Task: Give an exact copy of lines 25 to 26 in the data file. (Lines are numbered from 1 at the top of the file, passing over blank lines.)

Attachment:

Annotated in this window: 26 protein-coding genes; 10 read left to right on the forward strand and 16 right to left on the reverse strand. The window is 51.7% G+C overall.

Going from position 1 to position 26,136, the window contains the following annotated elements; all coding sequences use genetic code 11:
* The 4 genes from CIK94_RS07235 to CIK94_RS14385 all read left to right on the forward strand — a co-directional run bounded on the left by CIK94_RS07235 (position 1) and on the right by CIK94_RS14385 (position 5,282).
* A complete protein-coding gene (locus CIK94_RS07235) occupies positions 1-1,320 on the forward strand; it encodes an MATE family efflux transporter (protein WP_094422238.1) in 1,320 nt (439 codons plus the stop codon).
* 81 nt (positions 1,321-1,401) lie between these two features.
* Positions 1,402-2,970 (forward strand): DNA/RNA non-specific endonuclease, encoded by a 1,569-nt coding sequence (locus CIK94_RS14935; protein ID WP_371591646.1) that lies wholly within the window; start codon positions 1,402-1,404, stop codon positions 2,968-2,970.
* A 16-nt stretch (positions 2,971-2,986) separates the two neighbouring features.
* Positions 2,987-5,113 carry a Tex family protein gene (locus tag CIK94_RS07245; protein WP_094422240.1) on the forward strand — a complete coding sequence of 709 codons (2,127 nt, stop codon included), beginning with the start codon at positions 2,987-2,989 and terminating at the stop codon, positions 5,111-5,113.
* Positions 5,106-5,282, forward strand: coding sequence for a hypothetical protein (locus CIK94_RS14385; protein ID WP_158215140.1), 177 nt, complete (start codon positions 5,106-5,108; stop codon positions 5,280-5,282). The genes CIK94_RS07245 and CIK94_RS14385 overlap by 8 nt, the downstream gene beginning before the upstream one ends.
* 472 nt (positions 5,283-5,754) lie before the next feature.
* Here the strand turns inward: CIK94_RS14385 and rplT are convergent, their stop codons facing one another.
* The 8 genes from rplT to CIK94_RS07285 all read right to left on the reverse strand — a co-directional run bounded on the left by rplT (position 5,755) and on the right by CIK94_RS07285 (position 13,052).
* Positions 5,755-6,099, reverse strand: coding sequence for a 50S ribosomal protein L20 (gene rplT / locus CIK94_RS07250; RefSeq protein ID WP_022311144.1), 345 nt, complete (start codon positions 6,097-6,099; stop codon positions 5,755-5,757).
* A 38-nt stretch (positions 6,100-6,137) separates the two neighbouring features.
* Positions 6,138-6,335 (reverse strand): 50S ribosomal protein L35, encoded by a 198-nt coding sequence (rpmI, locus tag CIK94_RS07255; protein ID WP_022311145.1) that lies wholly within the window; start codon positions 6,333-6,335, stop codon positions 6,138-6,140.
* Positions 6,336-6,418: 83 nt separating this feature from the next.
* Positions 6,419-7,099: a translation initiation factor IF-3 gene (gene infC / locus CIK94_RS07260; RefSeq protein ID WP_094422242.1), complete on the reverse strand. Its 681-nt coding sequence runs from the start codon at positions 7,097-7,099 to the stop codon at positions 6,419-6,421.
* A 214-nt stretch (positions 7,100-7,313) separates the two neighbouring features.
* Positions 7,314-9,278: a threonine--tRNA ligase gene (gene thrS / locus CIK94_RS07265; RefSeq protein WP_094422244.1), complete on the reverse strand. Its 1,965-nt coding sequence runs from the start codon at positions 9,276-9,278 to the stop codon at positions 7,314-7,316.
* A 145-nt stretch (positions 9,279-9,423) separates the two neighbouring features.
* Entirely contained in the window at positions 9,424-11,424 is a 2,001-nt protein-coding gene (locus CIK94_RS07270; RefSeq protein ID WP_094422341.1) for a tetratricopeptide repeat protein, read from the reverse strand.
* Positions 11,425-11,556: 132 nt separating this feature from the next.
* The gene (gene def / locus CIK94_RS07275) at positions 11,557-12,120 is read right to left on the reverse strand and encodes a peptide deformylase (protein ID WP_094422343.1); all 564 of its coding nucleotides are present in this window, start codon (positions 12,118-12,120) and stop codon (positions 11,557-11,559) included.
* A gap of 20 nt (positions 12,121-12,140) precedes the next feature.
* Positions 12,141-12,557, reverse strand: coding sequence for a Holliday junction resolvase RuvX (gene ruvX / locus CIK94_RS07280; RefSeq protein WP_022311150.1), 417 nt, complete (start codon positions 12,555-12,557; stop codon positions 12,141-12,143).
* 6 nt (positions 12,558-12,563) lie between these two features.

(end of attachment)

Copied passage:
* Positions 12,141-12,557, reverse strand: coding sequence for a Holliday junction resolvase RuvX (gene ruvX / locus CIK94_RS07280; RefSeq protein WP_022311150.1), 417 nt, complete (start codon positions 12,555-12,557; stop codon positions 12,141-12,143).
* 6 nt (positions 12,558-12,563) lie between these two features.